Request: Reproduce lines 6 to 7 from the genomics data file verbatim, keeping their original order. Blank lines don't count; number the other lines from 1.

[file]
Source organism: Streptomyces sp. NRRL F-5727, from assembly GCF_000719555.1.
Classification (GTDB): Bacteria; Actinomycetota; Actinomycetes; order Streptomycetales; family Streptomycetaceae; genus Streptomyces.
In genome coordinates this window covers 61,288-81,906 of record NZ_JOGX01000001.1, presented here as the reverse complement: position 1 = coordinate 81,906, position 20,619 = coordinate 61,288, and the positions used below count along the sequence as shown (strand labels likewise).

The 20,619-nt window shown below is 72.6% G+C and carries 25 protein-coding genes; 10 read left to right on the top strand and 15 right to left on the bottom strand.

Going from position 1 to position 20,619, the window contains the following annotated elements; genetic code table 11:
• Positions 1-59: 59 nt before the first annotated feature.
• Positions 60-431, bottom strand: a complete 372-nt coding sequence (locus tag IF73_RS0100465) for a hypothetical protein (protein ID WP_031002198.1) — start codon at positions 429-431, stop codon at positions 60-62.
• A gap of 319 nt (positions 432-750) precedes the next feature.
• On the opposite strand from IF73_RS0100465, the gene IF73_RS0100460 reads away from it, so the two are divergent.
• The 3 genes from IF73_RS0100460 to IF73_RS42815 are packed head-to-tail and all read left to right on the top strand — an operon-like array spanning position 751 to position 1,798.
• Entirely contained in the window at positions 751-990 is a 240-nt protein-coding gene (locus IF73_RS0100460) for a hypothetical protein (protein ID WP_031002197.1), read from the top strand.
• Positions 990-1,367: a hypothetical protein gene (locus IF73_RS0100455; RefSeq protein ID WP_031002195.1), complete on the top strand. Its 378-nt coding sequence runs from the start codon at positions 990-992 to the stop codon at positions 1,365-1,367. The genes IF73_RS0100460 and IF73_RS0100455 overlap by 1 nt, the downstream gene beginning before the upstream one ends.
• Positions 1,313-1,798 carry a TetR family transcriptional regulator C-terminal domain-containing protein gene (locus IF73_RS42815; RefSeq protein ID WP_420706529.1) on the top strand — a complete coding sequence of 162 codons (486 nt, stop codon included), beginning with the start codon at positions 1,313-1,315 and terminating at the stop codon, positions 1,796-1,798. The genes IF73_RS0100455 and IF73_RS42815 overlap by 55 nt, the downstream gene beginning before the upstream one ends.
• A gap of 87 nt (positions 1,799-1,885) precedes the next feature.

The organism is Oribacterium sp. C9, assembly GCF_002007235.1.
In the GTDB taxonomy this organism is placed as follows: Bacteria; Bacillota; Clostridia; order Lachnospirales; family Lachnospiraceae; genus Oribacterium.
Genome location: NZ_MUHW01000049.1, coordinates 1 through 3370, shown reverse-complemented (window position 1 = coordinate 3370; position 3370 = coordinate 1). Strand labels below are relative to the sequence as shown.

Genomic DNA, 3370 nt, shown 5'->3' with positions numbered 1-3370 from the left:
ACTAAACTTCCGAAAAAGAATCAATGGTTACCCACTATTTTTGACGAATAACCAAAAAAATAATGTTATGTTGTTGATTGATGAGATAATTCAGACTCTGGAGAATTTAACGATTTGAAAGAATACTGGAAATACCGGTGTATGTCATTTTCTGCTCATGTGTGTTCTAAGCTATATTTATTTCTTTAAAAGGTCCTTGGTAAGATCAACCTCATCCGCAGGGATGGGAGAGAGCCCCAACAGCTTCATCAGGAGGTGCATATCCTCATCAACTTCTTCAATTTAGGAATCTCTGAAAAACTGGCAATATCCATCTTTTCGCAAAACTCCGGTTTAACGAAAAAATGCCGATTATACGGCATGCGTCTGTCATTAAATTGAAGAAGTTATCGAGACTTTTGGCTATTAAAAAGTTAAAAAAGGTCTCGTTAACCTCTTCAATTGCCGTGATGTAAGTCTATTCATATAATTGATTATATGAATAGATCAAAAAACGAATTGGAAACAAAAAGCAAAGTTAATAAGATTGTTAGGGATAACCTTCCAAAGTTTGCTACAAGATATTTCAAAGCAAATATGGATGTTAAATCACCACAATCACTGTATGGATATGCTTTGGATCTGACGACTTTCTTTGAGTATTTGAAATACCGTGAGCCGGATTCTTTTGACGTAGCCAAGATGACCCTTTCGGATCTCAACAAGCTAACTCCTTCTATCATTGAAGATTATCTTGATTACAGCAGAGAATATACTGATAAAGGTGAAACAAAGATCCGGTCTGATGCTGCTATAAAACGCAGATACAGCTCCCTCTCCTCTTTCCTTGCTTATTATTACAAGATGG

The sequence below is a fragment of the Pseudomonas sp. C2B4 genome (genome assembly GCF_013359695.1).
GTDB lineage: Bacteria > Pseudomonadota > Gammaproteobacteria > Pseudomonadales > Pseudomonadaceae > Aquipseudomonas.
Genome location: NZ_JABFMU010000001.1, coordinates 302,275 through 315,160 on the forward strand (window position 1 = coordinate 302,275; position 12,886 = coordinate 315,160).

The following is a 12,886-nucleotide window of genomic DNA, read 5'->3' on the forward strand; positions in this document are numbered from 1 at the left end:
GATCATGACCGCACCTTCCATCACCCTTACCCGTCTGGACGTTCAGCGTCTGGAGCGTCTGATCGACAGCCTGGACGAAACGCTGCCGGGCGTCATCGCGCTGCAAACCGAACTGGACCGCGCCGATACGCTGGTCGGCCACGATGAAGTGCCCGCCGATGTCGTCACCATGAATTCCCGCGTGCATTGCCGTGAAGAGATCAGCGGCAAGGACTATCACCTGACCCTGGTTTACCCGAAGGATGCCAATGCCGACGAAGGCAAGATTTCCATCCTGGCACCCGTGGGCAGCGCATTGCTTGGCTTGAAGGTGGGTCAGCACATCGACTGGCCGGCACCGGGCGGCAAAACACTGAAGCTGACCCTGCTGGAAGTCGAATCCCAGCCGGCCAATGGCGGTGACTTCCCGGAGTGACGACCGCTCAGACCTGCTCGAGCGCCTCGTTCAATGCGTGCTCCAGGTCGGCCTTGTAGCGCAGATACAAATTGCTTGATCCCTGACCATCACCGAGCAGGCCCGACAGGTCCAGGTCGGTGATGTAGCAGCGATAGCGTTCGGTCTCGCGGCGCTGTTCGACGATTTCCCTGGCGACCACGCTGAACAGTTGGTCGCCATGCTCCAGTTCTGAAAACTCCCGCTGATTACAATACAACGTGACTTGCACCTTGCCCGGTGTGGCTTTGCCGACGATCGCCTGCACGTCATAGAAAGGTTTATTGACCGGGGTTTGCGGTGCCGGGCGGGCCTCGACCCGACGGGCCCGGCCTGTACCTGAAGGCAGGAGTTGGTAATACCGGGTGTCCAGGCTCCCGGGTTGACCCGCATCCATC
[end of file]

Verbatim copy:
• Positions 1-59: 59 nt before the first annotated feature.
• Positions 60-431, bottom strand: a complete 372-nt coding sequence (locus tag IF73_RS0100465) for a hypothetical protein (protein ID WP_031002198.1) — start codon at positions 429-431, stop codon at positions 60-62.